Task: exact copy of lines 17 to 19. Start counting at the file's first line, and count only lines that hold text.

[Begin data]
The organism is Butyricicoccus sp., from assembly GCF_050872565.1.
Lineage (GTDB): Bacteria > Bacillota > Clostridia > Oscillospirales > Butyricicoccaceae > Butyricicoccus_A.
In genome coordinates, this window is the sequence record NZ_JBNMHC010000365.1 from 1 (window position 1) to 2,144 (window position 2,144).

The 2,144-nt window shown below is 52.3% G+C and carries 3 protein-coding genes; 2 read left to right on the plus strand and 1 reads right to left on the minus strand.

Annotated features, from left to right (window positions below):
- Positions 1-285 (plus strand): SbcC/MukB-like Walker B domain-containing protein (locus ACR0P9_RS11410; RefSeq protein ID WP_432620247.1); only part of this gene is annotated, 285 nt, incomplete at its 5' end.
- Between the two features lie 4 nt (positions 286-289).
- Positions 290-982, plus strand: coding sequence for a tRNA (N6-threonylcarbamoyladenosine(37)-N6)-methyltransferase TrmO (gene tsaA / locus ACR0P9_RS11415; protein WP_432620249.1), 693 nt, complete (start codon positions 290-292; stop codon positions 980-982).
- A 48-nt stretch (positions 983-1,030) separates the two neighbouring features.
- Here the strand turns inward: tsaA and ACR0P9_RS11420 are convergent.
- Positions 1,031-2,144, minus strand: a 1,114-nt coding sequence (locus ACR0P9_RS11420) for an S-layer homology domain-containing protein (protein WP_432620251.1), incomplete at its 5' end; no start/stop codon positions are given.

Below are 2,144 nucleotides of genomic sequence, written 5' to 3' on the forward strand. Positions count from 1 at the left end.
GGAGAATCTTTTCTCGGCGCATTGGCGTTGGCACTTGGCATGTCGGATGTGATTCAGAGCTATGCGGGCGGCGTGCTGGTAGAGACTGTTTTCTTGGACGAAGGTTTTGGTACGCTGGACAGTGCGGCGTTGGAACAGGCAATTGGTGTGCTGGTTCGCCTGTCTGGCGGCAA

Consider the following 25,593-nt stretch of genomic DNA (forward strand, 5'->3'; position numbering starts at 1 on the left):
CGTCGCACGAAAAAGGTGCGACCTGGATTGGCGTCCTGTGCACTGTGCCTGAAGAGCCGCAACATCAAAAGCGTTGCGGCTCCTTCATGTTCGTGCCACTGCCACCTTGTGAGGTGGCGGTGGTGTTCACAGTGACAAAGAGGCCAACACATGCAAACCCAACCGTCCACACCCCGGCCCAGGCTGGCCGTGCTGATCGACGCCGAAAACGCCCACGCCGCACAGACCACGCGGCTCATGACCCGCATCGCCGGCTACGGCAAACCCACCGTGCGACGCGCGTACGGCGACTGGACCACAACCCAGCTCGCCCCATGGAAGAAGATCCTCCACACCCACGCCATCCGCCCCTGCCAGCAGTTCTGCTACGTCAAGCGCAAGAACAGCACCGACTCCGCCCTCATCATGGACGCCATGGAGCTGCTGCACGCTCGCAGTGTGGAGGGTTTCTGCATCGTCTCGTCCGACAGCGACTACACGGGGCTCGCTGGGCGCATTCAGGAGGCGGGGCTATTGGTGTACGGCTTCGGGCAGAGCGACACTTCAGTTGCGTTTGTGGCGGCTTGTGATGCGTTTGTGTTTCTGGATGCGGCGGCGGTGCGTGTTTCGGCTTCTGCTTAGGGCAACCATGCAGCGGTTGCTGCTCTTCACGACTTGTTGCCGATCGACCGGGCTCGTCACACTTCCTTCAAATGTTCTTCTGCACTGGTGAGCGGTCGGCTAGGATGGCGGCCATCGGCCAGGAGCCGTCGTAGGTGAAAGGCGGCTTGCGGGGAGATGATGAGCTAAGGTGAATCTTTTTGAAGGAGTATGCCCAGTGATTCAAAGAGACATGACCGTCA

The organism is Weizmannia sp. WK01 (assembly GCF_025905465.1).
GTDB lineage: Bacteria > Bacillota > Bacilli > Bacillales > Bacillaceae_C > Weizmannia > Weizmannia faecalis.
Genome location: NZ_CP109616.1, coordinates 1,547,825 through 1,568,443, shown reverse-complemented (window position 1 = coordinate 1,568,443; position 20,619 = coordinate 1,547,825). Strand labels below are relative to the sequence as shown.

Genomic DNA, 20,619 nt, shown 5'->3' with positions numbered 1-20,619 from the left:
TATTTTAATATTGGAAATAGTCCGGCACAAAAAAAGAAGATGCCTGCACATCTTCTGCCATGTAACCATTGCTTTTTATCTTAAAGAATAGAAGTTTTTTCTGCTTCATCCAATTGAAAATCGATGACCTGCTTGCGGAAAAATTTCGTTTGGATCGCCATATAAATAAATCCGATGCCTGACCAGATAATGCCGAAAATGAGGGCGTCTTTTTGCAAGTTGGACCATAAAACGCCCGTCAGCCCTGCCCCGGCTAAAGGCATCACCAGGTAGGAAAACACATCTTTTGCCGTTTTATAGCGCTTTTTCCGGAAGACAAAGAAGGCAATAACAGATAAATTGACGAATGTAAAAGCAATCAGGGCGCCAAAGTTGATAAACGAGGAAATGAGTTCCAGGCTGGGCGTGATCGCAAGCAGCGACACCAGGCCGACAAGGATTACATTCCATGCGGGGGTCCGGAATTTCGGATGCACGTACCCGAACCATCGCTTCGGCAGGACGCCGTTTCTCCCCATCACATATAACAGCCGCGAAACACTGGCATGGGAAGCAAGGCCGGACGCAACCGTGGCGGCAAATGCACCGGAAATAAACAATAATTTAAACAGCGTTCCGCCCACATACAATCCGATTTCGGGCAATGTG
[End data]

GTDB lineage: Bacteria > Bacillota > Bacilli > Bacillales > Bacillaceae_C > Weizmannia > Weizmannia faecalis.
Genome location: NZ_CP109616.1, coordinates 1,547,825 through 1,568,443, shown reverse-complemented (window position 1 = coordinate 1,568,443; position 20,619 = coordinate 1,547,825). Strand labels below are relative to the sequence as shown.

Genomic DNA, 20,619 nt, shown 5'->3' with positions numbered 1-20,619 from the left: